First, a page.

The CareMonitor technology system brings tremendous peace of mind, answering these questions through the use of motion sensors that can be placed in various locations including the refrigerator to monitor activities releated to these questions. Simple rule-based alerts can then be set up. For example: “If no motion is detected between 7 AM and 10 AM, send a text to the senior’s daughter and geriatric care manager to alert them.”
The integrated personal emergency response system can also help in the event that the senior falls.
Biometric devices could be added, too: Glucometer, Blood Pressure Monitor, Weight Scale, Pulse Oximeter. These can also track the readings, and the date and time they were taken. An alert could go out only if the senior did not use the device during a set time frame. This would allow his or her children to only call in in the event that one of the readings isn’t taken and prevents him/her from having to remind the senior proactively on a daily basis. (E.g., prevents nagging such as, “Mom, did you remember to take your blood sugar reading today?”) Reducing this “nagging” dynamic the relationship between seniors and their adult children.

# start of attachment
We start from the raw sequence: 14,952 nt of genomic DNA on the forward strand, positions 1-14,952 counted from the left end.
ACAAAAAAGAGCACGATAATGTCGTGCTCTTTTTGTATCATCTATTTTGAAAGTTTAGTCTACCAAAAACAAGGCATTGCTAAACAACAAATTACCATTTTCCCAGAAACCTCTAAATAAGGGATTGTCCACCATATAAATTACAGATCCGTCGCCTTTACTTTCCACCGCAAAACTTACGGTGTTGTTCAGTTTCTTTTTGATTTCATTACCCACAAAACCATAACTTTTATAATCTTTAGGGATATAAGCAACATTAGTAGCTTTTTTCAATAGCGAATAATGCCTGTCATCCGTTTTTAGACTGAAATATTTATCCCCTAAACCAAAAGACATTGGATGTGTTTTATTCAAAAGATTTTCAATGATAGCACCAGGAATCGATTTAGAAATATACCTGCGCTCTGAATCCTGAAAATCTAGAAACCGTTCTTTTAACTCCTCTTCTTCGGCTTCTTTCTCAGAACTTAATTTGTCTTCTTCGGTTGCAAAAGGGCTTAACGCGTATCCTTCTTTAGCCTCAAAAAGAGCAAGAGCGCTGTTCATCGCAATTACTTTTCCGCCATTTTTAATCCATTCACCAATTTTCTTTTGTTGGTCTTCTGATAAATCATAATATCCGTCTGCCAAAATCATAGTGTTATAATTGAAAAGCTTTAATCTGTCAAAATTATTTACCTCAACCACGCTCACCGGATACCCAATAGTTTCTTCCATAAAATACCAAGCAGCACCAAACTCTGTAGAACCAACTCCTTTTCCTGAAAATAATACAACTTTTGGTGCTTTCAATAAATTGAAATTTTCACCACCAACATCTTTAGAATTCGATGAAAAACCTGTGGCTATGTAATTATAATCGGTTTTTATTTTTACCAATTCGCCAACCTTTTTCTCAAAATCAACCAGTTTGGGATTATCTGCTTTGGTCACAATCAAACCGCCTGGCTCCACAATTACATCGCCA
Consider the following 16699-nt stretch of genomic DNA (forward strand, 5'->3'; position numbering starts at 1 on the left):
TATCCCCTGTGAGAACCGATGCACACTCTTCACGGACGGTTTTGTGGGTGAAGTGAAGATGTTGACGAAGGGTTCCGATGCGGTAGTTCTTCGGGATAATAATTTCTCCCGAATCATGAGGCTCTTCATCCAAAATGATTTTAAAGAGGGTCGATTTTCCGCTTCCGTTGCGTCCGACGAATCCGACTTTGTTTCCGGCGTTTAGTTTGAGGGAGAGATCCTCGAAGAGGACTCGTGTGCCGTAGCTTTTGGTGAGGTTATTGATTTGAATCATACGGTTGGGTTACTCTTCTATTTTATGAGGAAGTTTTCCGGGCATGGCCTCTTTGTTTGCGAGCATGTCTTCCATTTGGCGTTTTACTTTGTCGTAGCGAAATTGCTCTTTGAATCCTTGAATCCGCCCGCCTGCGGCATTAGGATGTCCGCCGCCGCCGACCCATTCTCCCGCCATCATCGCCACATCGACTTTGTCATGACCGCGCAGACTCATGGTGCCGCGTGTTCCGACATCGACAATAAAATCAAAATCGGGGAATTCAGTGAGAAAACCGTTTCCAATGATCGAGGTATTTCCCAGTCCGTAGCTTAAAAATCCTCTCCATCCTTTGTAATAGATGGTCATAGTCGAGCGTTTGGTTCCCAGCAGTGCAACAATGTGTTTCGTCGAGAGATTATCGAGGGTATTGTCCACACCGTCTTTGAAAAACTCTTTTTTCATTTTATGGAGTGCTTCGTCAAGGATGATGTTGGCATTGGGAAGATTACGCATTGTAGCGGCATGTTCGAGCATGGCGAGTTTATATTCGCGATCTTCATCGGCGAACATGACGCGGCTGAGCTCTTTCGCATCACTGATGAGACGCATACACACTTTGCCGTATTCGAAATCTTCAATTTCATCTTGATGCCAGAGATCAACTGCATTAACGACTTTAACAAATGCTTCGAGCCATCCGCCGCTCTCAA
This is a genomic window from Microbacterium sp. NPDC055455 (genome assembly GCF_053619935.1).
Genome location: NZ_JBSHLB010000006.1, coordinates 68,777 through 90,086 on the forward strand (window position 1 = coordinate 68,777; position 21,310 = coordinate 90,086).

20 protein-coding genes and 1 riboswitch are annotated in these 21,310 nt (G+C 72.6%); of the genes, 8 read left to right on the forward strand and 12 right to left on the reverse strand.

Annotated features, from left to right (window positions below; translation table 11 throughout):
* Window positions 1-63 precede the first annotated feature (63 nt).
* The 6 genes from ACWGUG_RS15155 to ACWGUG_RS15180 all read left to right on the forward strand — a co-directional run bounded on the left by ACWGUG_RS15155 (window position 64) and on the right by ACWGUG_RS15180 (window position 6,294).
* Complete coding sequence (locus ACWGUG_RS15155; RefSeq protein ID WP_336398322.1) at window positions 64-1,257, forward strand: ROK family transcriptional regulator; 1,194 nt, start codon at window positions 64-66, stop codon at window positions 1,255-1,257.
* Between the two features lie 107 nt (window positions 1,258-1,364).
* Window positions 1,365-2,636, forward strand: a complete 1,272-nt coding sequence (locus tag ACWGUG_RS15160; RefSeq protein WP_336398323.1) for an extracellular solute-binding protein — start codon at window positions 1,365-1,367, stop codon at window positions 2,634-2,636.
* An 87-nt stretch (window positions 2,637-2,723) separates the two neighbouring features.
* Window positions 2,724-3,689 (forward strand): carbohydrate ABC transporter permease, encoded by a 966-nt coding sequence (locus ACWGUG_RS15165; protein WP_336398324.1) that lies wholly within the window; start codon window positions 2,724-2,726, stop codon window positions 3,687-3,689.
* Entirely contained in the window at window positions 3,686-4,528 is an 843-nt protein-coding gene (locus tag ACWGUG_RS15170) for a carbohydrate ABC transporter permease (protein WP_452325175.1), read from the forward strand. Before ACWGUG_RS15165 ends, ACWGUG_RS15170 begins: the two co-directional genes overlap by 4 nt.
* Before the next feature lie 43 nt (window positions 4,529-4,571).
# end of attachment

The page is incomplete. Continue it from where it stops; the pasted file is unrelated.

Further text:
In addition, there are pressure sensitive mats that can detect whether someone has gotten into bed, gotten out, and how long they have been there.
There are equally great benefits to seniors. The system is fun to use, easy to use, and allows the senior to stay independent longer—our clients love this. One example is Skype video calls, allowing the senior to stay better connected to their out-of-town family. Another is photo sharing: children and grandchildren can download photos to the unit with ease, including from their FaceBook account. Seniors like to stay current and connected, and this system also lets them do so via Web surfing. The touchscreen is customized to the preferences of the senior. It makes selected web sites easy to access.
Finally, the system allows a senior’s family and care manager to easily download TV, music and video clips. For example, YouTube clips of the Rat Pack, big band orchestras, episodes of old television shows, etc…